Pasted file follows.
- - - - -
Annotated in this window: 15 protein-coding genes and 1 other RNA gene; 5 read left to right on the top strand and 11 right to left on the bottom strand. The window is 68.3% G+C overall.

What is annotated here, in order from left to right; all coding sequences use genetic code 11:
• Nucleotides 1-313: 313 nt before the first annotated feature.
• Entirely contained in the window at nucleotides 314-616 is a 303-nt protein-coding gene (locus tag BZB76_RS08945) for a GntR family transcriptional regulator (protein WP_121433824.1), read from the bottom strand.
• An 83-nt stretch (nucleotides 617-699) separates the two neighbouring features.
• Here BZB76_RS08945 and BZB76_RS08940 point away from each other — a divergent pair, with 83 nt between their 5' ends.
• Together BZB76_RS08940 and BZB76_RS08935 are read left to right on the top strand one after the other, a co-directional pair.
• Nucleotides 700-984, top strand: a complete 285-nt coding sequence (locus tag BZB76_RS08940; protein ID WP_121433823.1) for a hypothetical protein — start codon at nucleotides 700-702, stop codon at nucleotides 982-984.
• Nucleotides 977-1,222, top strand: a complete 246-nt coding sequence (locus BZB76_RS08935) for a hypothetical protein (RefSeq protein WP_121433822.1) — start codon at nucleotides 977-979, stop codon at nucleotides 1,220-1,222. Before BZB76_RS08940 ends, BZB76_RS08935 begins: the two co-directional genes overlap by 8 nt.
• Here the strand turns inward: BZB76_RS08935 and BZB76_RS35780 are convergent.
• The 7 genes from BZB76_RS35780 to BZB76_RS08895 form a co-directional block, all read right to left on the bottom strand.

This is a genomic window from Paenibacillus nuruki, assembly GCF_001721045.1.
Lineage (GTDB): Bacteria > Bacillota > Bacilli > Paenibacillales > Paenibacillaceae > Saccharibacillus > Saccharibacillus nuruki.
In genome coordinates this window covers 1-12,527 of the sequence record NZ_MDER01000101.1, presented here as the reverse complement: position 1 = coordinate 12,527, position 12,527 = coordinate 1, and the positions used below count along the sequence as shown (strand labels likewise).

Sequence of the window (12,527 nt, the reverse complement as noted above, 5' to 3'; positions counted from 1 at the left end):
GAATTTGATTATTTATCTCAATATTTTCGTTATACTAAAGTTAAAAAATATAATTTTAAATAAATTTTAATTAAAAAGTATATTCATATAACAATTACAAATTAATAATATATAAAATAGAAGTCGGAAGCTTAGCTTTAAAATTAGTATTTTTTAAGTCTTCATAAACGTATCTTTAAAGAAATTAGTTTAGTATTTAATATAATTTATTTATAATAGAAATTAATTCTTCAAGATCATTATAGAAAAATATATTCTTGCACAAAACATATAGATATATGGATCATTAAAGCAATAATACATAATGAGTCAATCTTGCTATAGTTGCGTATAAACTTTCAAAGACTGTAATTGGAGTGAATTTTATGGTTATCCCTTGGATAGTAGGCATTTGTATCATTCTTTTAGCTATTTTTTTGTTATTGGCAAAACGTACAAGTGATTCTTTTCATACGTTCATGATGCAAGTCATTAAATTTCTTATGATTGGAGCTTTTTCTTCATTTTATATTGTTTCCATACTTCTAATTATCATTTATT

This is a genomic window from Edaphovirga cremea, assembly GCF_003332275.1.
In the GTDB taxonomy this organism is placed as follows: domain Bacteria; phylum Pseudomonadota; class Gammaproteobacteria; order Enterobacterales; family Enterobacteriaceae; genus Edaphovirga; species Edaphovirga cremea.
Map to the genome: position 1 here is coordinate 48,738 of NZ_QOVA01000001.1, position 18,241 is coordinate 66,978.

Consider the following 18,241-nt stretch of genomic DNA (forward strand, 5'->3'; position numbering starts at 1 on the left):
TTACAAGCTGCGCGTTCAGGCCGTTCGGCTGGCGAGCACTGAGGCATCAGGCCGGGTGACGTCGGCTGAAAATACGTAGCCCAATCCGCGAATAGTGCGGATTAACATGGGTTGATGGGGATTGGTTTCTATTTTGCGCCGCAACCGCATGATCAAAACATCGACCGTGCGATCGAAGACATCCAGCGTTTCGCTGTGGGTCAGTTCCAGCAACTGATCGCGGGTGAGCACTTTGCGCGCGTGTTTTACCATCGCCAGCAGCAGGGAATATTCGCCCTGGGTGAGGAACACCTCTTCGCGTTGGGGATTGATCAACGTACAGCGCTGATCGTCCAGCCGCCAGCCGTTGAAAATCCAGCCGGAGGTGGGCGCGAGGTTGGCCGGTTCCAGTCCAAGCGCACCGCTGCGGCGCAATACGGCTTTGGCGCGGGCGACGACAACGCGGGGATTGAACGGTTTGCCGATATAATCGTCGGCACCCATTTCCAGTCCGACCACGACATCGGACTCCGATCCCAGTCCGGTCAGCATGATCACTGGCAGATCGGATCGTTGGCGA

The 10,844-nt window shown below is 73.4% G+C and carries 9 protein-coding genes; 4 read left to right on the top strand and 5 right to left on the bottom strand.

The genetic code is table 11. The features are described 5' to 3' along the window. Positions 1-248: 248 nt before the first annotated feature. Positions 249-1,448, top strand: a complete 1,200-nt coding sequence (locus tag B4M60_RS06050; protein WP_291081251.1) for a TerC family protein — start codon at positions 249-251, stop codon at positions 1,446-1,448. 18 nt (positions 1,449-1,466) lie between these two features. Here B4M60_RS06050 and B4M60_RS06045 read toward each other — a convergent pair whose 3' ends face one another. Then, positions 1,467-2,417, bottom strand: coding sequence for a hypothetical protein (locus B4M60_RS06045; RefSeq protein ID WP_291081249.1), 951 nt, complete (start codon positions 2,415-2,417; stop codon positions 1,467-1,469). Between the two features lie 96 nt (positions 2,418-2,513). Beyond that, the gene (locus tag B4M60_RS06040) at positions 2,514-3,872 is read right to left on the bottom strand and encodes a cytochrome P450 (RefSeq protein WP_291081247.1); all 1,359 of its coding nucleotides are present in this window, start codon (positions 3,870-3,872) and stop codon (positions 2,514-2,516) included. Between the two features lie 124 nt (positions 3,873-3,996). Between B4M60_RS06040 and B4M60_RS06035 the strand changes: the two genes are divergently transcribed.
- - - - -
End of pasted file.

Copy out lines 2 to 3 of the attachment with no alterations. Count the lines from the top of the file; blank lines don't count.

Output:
What is annotated here, in order from left to right; all coding sequences use genetic code 11:
• Nucleotides 1-313: 313 nt before the first annotated feature.